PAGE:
Our research is primarily in the field of supramolecular chemistry. This is the study of non-covalent interactions and their role in the reversible association of two or more molecular species (also known as molecular recognition or host–guest chemistry). Specific themes within our research include molecular machines, sensing and electronic materials.
The world’s tiniest machines are interlocked molecules such as rotaxanes and catenanes that produce well-defined motions of their molecular components.
The supramolecular chemistry of organic dye molecules can be used as a mechanism to sense biological substrates such as anions and neurotransmitters.
Mechanically interlocked moolecules (MIMs) such as catenanes and rotaxanes provide ideal candidates as molecular machines since their degrees of freedom are restricted by the nature of their inherent mechanical bond. In these systems, an external stimulus may be used to promote macrocycle (blue) motion between recognition stations (green and yellow) in a rotaxane (Figure 1, left) or a catenane (Figue 1, right).
In previous work the recognition of an anion governs these dynamic processes.
For example, the incorporation of a naphthalene diimide–triazolium derivative into an axle component produced a two-station rotaxane in which the position of the macrocyclic wheel could be controlled upon binding of an anion within the rotaxane’s cavity (Figure 2).
The system incorporating a XB donor anion recognition site was demonstrated to exhibit superior macrocycle shuttling relative to the HB analogue courtesy of strong XB–chloride anion binding interactions. Full details of this work may be found in Chemical Science whilst further reading on halogen bonding in supramolecular chemistry may be found in this publication in Chemical Reviews.
This concept was extended to a halogen bonding rotaxane four-station molecular shuttle that is capable of the colourimetric sensing of oxoanions, in particular nitrate, courtesy of pincer-like motion of the two macrocycle components upon guest binding (Figure 3).
Photoactive MIMs with dyanamic, chiroptical properties are now being targeted.
The development of selective supramolecular sensors that undergo a macroscopic, detectable response upon binding a particular substrate is an intense area of interest.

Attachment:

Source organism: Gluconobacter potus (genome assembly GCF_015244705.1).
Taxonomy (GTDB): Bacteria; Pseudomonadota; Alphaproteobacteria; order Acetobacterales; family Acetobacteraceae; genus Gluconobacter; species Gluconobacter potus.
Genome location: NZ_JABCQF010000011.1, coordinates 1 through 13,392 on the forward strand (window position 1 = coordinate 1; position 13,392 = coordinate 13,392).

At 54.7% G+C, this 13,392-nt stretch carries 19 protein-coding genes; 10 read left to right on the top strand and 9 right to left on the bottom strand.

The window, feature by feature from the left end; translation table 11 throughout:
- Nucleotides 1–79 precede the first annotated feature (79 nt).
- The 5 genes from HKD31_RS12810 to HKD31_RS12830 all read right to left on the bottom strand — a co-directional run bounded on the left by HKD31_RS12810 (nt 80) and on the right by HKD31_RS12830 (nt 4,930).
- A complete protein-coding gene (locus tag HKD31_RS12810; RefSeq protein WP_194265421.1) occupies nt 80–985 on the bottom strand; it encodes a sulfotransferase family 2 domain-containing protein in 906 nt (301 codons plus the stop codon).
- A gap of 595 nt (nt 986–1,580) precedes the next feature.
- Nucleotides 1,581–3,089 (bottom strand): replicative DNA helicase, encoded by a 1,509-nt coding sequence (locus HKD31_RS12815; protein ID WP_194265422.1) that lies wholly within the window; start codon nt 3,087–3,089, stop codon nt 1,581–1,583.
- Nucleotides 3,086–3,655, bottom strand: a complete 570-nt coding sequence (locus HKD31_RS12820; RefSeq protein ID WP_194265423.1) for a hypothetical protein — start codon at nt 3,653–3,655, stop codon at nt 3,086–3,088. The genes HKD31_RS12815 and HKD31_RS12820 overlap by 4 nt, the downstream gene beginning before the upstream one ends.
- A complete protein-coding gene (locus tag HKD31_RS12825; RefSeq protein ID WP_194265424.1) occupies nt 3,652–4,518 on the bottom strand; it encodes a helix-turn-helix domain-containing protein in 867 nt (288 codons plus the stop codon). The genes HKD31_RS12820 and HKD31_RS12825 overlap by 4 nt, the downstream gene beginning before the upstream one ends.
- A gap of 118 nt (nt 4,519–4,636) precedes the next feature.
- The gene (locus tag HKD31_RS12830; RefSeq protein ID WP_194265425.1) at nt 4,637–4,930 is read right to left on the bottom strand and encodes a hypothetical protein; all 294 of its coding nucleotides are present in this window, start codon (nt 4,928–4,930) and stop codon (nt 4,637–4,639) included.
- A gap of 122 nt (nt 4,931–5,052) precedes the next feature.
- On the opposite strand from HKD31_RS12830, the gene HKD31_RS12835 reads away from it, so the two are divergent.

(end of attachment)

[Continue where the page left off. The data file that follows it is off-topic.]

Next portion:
Previous work has used the recognition and dynamic properties of MIMs for sensing. For example, rotary motion in a catenane was used as a mechanism to perform colourimetric and fluorescence anion sensing (Figure 4). The co-conformation was also found to be sensitive to solvent. This work has been published in the Journal of the American Chemical Society.
Current molecular targets for our organic-dye based sensors include biomarkers such as neurotransmitters or environmental pollutants such as polyaromatic hydrocarbons.
Our work aims to provide a more comprehensive understanding of the connection between molecular structure (self-assembly) and function (electron transfer) in supramolecular donor–acceptor systems.
Molecular motion has been explored as a means to control photoinduced electron transfer in a rotaxane molecular shuttle. Altering the relative positions of the electron donor (ferrocene) and acceptor (naphthalene diimide or C60 fullerene) motifs of the rotaxane alters the pathways of electronic communication in the excited state. This is manifested in a change in fluorescence quantum yield (Figure 5). Further details maybe be found in the Journal of the American Chemical Society.
Further work describes a rare example of electron transfer to C60 without the need for photoexcitation, by encapsulating the fullerene as a guest inside the electron rich cavity of a macrocyclic host (Figure 6). Under different conditions, the macrocycle also enhances photoinduced electron transfer because, like chlorophyll in a leaf, it harvests light from a region where a significant fraction of the solar spectrum occurs (red region). The macrocycle is nicknamed the “Green Box” and is reported in the Journal of the American Chemical Society.
Future work targets new organic semiconducting materials that can be used in electronic devices such as transistors (OFETs) and displays (OLEDs). These materials are comprised of self-assembled organic building blocks such as those in the supramolecular assemblies above.
A recent example is reported in Chemistry, A European Journal in which a macrocycle host–fullerene guest complex is shown to enhance electron mobility when used in a transistor device (Figure 7). These organic semiconductors possess economical, practical and chemical advantages over conventional electronic materials.